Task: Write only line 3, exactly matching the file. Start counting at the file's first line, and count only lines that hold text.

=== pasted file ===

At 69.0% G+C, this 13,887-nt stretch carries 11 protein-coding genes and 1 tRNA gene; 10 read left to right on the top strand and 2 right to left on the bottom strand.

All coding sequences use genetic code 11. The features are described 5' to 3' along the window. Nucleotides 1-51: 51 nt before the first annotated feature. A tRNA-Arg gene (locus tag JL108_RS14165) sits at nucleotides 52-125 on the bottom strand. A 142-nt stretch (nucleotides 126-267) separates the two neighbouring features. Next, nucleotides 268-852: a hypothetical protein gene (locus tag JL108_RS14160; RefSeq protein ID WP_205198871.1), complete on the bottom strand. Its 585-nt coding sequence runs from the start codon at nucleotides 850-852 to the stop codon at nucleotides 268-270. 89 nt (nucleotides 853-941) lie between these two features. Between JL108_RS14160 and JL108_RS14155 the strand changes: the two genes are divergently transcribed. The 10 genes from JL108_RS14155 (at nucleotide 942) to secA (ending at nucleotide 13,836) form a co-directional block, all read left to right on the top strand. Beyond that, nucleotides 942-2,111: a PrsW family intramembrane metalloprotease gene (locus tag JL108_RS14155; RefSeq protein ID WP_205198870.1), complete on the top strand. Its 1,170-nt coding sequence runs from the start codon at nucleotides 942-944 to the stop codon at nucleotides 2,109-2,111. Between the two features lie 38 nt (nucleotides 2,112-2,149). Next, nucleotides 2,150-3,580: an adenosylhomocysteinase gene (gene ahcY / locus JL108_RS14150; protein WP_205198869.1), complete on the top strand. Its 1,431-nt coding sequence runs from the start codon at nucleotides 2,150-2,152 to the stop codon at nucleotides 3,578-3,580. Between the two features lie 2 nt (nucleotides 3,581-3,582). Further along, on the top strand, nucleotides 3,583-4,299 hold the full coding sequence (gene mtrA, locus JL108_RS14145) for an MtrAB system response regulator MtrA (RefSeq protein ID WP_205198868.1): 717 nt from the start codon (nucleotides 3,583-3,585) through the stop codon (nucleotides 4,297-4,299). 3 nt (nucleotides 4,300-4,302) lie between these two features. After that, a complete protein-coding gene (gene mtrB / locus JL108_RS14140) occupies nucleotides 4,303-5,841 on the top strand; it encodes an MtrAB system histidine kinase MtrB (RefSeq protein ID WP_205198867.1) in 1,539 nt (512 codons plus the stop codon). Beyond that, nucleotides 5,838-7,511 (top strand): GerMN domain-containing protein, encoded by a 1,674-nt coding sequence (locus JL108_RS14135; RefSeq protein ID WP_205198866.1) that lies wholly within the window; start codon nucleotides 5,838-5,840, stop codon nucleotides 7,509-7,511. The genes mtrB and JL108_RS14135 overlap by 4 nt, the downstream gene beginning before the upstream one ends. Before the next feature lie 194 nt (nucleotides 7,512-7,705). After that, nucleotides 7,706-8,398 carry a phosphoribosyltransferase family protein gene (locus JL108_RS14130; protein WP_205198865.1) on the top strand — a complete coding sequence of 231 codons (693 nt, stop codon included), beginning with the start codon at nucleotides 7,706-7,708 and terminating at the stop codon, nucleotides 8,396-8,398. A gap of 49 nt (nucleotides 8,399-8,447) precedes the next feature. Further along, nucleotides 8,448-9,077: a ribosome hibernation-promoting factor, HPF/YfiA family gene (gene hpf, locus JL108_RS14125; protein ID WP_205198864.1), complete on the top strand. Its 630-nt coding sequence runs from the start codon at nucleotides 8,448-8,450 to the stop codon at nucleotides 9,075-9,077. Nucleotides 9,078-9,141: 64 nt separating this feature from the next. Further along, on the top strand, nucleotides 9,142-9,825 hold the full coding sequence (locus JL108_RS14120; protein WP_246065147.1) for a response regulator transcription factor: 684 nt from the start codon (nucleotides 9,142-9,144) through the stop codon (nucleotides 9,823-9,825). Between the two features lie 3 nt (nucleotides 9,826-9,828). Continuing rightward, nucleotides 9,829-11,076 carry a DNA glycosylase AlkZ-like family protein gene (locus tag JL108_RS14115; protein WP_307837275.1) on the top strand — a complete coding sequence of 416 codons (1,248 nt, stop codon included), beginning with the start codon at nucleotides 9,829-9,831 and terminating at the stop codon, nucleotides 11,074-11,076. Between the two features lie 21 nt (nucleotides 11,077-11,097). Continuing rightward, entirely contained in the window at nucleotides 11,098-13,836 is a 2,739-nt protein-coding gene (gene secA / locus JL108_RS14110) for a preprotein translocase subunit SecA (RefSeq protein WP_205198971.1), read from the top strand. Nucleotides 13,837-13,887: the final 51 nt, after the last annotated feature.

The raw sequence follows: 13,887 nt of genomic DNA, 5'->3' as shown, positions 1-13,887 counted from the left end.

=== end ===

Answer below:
The raw sequence follows: 13,887 nt of genomic DNA, 5'->3' as shown, positions 1-13,887 counted from the left end.